The squirrels don’t take kindly to these shenanigans and take matters into their own paws. (Here’s where we deviate from the script a bit.) Rather than let the squirrels be all evil and attack-y, Willy Wopat intervenes and prevents them from sending Veruca down the “bad nut” trash chute. Unpredictable critters that they are, the whole scurry takes up the offensive against Wonka and his visitors.

Using his Dukes of Hazzard stunt and fight training, Wopat engages the enraged squirrels in hand to paw combat. With a right hook here and a spin kick there, he’s dispatching the squirrels in rapid fashion. Though Willy Wopat is the only one actively fighting the squirrels, they are clearly intent on attacking the young Ms. Salt. The woodland critters’ sheer numbers quickly become too great to withstand.

Rather than continuing to battle the squirrels, Willy Wopat instead shuffles Veruca over to a nearby giant tube with a curiously kid-sized and –shaped opening. It’s the same pneumatic conveying system that pulled Augustus from the chocolate reservoir, and as soon as Veruca’s inside, Wonka slides a previously-hidden panel closed and shwoop! Off she goes into the bowels of the Chocolate Factory, never to be seen again…

…until the end of the movie when they trot out all the kids to show that they weren’t really hurt or killed or anything, because family movie.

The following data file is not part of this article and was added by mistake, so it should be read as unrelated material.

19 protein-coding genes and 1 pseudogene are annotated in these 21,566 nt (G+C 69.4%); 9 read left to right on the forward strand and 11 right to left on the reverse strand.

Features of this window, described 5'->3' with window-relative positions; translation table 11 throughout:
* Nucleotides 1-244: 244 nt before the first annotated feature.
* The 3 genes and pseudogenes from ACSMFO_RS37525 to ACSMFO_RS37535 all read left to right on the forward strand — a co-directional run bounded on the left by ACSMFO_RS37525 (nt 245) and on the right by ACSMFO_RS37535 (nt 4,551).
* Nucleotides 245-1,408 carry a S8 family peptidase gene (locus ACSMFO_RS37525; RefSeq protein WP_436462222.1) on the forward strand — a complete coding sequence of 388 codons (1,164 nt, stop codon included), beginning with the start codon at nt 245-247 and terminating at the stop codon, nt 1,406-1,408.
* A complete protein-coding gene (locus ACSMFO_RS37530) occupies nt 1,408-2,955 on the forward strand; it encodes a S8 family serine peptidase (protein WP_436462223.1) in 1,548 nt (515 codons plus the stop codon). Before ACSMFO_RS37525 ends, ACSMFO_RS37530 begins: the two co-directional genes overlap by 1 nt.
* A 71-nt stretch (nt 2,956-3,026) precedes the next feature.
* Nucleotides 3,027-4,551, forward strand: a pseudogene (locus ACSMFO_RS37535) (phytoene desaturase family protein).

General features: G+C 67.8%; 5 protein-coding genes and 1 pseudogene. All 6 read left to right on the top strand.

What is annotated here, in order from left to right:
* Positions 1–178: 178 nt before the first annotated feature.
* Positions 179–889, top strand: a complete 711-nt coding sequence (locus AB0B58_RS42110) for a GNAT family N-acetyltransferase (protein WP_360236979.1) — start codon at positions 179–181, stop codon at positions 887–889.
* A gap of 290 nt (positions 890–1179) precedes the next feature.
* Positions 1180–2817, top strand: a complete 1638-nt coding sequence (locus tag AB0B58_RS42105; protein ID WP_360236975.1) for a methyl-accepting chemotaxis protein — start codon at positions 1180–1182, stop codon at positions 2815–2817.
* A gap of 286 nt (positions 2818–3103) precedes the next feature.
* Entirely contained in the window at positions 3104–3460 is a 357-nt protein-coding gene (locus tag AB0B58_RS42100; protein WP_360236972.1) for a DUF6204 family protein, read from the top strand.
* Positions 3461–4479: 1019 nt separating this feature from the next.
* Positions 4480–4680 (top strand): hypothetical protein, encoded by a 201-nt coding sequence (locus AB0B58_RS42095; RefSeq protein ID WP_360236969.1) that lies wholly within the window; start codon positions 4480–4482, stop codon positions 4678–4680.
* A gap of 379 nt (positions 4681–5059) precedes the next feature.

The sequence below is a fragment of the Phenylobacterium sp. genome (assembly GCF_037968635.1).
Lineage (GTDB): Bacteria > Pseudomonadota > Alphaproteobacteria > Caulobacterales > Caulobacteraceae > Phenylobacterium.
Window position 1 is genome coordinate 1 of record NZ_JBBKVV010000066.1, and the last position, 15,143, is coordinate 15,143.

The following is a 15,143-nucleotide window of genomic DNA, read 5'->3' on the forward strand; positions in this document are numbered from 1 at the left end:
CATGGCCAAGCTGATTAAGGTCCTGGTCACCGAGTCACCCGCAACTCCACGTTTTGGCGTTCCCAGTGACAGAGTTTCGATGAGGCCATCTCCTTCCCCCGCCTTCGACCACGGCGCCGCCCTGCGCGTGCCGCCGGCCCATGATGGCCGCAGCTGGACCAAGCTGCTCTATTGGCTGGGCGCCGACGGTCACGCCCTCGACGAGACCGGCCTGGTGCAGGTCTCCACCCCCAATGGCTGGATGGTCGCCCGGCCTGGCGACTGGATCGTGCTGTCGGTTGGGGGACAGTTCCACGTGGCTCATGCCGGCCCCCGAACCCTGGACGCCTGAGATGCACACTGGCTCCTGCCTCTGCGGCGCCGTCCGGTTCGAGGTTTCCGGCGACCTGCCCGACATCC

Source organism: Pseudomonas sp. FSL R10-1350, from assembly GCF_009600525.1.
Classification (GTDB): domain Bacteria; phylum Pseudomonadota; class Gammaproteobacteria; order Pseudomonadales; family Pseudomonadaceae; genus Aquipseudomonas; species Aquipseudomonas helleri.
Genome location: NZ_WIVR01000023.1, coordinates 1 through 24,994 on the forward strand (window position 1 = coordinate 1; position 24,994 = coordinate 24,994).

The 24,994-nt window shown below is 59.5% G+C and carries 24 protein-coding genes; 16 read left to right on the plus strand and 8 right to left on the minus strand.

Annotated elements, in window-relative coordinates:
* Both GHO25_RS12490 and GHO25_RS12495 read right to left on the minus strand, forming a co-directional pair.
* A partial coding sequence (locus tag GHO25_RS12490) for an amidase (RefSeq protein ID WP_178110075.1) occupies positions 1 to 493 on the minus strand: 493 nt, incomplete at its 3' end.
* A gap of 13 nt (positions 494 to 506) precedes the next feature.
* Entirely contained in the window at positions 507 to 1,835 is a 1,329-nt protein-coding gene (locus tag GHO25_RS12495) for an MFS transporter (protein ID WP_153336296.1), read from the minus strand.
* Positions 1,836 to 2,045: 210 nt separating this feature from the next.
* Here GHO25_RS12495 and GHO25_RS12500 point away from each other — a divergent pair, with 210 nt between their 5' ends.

Photo credit: swanksalot via Foter.com / CC BY-NC-SA

Action and/or Adventure, Kids and/or Family, Science Fiction and/or Fantasy

Tom Wopat in: Teenage Mutant Ninja Turtles (1990 Version)

as: Baxter Stockman

The Teenage Mutant Ninja Turtles are, essentially, one of the most successful results of a random drunken conversation ever. Over a few adult beverages, creators Kevin Eastman and Peter Laird more or less challenged each other to create the weirdest, most random comic book character they could think of. The result was the Ninja Turtles, quickly amended to the Teenage Mutant Ninja Turtles to make them even weirder.

No way a sober person came up with this.

No way a sober person came up with this.

After a relatively long and somewhat successful run of black and white comics (first self-published, then picked up by Mirage Studios), the series was transmogrified into the colorful action figures and cartoon series that made the Ninja Turtles into household names. The first feature film based on the characters, released in 1990, is still arguably the best, though it played fast and loose with the comic series’ established mythology (as well as the cartoon series’ mythology, which was itself significantly modified from the comic book version).

As such, we figured another tweak or two wouldn’t hurt. What better way to tweak…well, anything, than by adding Tom Wopat?

Wopatization Is Kind of Like Mutation

Baxter Stockman was always one of our favorite secondary TMNT characters, but he unfortunately never made it into the big leagues of live-action movies. Here, we set out to both correct that egregious oversight and give Tom Wopat a place in the greatest mutant-based film franchise of all time. (Sorry, X-Men.)

In the comic books and the cartoon series, Stockman starts out as a super-intelligent scientist working for the Shredder, and eventually ends up mutating into a humanoid fly (not unlike Jeff Goldblum in The Fly). He also invented the robotic Mousers that terrorize the Ninja Turtles and their mutant rat sensei, Splinter, many, many times throughout both series. Long story short, he’s a bad guy.